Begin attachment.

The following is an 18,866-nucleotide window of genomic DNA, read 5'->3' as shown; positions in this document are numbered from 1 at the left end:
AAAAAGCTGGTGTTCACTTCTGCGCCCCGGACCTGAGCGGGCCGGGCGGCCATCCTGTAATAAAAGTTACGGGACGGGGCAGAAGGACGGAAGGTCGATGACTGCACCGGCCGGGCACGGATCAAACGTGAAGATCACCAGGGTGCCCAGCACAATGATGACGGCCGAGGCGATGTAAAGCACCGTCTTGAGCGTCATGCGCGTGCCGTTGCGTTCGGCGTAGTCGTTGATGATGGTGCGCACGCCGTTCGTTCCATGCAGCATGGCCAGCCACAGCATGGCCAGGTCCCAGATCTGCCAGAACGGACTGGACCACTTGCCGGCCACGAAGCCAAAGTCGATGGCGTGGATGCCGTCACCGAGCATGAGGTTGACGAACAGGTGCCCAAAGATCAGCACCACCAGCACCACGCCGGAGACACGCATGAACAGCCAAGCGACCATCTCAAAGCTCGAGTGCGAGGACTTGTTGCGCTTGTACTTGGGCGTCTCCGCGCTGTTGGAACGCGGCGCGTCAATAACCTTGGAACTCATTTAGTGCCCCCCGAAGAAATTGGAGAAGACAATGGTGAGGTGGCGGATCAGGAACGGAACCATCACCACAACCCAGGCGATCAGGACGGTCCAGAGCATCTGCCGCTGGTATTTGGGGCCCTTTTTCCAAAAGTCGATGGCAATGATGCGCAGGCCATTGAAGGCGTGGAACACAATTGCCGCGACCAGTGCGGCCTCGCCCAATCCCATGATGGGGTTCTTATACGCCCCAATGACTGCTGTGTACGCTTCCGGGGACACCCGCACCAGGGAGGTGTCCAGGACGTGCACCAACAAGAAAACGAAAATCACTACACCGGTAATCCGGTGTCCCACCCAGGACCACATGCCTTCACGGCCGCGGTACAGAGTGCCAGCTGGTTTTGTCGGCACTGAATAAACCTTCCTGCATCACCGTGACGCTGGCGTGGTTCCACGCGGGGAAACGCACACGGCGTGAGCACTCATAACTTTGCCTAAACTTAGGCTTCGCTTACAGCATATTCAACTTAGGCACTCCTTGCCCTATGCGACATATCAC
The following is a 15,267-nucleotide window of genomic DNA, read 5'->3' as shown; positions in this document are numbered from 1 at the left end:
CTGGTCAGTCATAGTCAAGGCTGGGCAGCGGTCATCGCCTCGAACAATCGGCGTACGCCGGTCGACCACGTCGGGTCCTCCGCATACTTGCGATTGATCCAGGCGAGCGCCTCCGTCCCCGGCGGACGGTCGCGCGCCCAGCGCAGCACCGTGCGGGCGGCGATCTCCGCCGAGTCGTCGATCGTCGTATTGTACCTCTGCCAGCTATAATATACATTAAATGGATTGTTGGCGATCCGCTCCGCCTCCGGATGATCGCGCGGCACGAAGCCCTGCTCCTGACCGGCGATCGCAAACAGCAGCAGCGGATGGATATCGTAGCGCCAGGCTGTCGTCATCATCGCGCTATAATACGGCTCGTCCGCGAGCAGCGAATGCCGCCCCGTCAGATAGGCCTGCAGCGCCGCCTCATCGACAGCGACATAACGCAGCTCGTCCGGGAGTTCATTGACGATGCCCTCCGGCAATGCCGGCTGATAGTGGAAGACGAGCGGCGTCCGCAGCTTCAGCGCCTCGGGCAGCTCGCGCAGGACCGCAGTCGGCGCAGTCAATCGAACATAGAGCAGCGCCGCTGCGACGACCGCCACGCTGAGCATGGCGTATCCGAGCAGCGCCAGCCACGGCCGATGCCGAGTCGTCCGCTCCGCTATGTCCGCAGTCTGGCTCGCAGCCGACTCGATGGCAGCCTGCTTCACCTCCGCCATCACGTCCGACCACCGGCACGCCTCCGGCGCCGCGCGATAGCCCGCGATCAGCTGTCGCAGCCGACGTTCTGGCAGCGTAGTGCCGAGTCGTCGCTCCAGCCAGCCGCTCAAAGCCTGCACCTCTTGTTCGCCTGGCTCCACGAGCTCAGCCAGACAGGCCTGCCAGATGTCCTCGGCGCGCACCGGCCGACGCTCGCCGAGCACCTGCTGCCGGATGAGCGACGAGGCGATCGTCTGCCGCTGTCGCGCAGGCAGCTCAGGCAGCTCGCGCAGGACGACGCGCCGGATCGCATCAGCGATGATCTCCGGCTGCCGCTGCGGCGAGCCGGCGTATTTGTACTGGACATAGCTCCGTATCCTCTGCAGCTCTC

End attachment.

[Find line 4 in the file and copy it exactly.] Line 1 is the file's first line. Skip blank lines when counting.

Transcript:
CTGGTCAGTCATAGTCAAGGCTGGGCAGCGGTCATCGCCTCGAACAATCGGCGTACGCCGGTCGACCACGTCGGGTCCTCCGCATACTTGCGATTGATCCAGGCGAGCGCCTCCGTCCCCGGCGGACGGTCGCGCGCCCAGCGCAGCACCGTGCGGGCGGCGATCTCCGCCGAGTCGTCGATCGTCGTATTGTACCTCTGCCAGCTATAATATACATTAAATGGATTGTTGGCGATCCGCTCCGCCTCCGGATGATCGCGCGGCACGAAGCCCTGCTCCTGACCGGCGATCGCAAACAGCAGCAGCGGATGGATATCGTAGCGCCAGGCTGTCGTCATCATCGCGCTATAATACGGCTCGTCCGCGAGCAGCGAATGCCGCCCCGTCAGATAGGCCTGCAGCGCCGCCTCATCGACAGCGACATAACGCAGCTCGTCCGGGAGTTCATTGACGATGCCCTCCGGCAATGCCGGCTGATAGTGGAAGACGAGCGGCGTCCGCAGCTTCAGCGCCTCGGGCAGCTCGCGCAGGACCGCAGTCGGCGCAGTCAATCGAACATAGAGCAGCGCCGCTGCGACGACCGCCACGCTGAGCATGGCGTATCCGAGCAGCGCCAGCCACGGCCGATGCCGAGTCGTCCGCTCCGCTATGTCCGCAGTCTGGCTCGCAGCCGACTCGATGGCAGCCTGCTTCACCTCCGCCATCACGTCCGACCACCGGCACGCCTCCGGCGCCGCGCGATAGCCCGCGATCAGCTGTCGCAGCCGACGTTCTGGCAGCGTAGTGCCGAGTCGTCGCTCCAGCCAGCCGCTCAAAGCCTGCACCTCTTGTTCGCCTGGCTCCACGAGCTCAGCCAGACAGGCCTGCCAGATGTCCTCGGCGCGCACCGGCCGACGCTCGCCGAGCACCTGCTGCCGGATGAGCGACGAGGCGATCGTCTGCCGCTGTCGCGCAGGCAGCTCAGGCAGCTCGCGCAGGACGACGCGCCGGATCGCATCAGCGATGATCTCCGGCTGCCGCTGCGGCGAGCCGGCGTATTTGTACTGGACATAGCTCCGTATCCTCTGCAGCTCTC